What accounts for the high profile of these relatively small number of murders in Canada? Why do we know little or nothing about the larger epidemic of women killed, almost routinely it sometimes seems, by boyfriends or husbands? Is it less terrible to be strangled to death or shot or have your throat slit by them than by family members? Is it just too commonplace to bother paying attention to? Do we still harbour that sneaking suspicion that women murdered by partners have somehow brought it on themselves?

Yet both kinds of murders have a common root. Both are honour killings, reflecting a twisted, pathological male sense of honour. Both are executed by men who feel they haven’t received their due deference, men who consider “their” women, whether daughter or partner, to be their chattel, to do with as they choose. Have we smug white Canadians forgotten that you don’t have to be a Muslim or South Asian to regard women this way? […]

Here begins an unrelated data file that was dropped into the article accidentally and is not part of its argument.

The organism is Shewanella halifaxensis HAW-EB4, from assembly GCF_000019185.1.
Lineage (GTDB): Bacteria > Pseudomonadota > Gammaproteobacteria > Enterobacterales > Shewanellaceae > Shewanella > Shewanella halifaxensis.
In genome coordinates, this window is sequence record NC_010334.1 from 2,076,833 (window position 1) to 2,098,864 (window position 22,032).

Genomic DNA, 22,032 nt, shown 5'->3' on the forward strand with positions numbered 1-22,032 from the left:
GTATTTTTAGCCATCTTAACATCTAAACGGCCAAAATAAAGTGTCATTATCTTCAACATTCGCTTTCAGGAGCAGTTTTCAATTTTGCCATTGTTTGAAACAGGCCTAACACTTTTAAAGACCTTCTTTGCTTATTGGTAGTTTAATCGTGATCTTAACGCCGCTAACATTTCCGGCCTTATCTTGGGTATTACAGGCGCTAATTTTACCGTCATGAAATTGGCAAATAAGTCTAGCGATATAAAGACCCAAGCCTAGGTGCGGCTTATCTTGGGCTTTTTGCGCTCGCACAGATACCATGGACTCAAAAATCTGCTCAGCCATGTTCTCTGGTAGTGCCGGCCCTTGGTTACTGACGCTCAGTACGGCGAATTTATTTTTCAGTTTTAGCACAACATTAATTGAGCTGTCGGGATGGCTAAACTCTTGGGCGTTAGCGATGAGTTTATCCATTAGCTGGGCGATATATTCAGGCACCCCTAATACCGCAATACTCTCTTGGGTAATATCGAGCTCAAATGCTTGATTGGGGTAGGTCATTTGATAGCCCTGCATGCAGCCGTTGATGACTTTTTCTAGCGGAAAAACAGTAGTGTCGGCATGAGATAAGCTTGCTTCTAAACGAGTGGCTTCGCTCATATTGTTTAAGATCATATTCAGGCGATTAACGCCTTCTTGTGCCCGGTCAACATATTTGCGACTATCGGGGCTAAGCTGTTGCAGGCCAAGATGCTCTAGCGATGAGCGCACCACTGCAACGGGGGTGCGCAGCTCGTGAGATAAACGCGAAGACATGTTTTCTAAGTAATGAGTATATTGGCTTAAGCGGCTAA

No nation, religion, class or ethnic group has the monopoly on misogyny. Honour killings should be seen not as uniquely evil but as the most extreme and perverse proof of this truth.